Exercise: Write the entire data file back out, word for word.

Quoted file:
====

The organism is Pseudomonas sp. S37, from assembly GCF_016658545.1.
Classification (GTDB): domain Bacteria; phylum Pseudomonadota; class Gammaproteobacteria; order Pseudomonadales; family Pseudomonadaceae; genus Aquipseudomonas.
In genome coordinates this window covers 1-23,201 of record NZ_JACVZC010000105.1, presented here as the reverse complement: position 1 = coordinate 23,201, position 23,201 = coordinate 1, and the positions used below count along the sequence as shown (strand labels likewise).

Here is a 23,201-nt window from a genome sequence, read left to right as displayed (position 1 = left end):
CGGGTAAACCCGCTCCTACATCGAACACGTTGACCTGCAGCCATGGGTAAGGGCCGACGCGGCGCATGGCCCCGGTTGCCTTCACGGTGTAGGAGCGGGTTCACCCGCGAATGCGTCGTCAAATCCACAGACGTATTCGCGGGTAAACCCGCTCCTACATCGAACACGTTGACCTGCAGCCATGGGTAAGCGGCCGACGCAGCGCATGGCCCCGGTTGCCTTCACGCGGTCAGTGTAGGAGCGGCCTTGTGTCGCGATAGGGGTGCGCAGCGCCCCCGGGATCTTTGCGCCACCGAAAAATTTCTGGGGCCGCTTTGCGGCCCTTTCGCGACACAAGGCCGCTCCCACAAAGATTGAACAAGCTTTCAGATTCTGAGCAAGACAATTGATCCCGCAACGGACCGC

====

The organism is Pseudomonas sp. S37, from assembly GCF_016658545.1.
Classification (GTDB): domain Bacteria; phylum Pseudomonadota; class Gammaproteobacteria; order Pseudomonadales; family Pseudomonadaceae; genus Aquipseudomonas.
In genome coordinates this window covers 1-23,201 of record NZ_JACVZC010000105.1, presented here as the reverse complement: position 1 = coordinate 23,201, position 23,201 = coordinate 1, and the positions used below count along the sequence as shown (strand labels likewise).

Here is a 23,201-nt window from a genome sequence, read left to right as displayed (position 1 = left end):
CGGGTAAACCCGCTCCTACATCGAACACGTTGACCTGCAGCCATGGGTAAGGGCCGACGCGGCGCATGGCCCCGGTTGCCTTCACGGTGTAGGAGCGGGTTCACCCGCGAATGCGTCGTCAAATCCACAGACGTATTCGCGGGTAAACCCGCTCCTACATCGAACACGTTGACCTGCAGCCATGGGTAAGCGGCCGACGCAGCGCATGGCCCCGGTTGCCTTCACGCGGTCAGTGTAGGAGCGGCCTTGTGTCGCGATAGGGGTGCGCAGCGCCCCCGGGATCTTTGCGCCACCGAAAAATTTCTGGGGCCGCTTTGCGGCCCTTTCGCGACACAAGGCCGCTCCCACAAAGATTGAACAAGCTTTCAGATTCTGAGCAAGACAATTGATCCCGCAACGGACCGC